Scientists have conducted over 140 controlled clinical trials since 1975 assessing the safety and efficacy of whole-plant cannabis or specific cannabinoids, according to a new literature review published in the journal Critical Reviews in Plant Sciences.
A pair of German researchers identified 140 clinical trials involving an estimated 8,000 participants. Of these, the largest body of literature focused on the use of cannabis or cannabinoids in the treatment of chronic or neuropathic pain. Authors identified 35 controlled studies, involving 2,046 subjects, assessing the use of marijuana or cannabinoids in pain management. In January, the National Academy of Sciences acknowledged that “conclusive or substantial evidence” exists for cannabis’ efficacy in patients suffering from chronic pain.
Cannabinoids have also been well studied as anti-emetic agents and as appetite stimulants. Researchers identified 43 trials evaluating marijuana or its components for these purposes, involving total 2,498 patients. They also identified an additional 14 trials examining the role of cannabis or cannabis-derived extracts in the treatment of multiple sclerosis.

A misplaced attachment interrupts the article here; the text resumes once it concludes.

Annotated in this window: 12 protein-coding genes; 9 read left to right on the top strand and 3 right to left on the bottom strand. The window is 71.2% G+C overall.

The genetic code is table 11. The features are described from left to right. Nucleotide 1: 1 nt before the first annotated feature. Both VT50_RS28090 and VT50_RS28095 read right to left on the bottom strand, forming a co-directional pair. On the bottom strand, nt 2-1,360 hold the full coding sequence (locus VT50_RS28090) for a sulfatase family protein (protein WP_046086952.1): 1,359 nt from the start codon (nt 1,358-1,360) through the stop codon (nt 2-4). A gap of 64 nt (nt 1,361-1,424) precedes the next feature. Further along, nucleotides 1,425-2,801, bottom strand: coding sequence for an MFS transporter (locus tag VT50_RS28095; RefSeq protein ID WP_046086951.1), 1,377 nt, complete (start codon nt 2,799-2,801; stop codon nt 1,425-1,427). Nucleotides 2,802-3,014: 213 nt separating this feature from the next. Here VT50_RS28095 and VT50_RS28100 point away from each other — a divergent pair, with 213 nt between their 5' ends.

Researchers also identified several additional trials evaluating the use of cannabis or cannabinoids for Crohn’s disease, Tourette’s syndrome, Parkinson’s disease, glaucoma, epilepsy, and various other indications.
A 2014 study published in the Journal of the American Medical Association reported that new drugs typically gain FDA approval on the basis of one or two pivotal clinical trials.
Full text of the study, “Medicinal uses of marijuana and cannabinoids,” appears online here.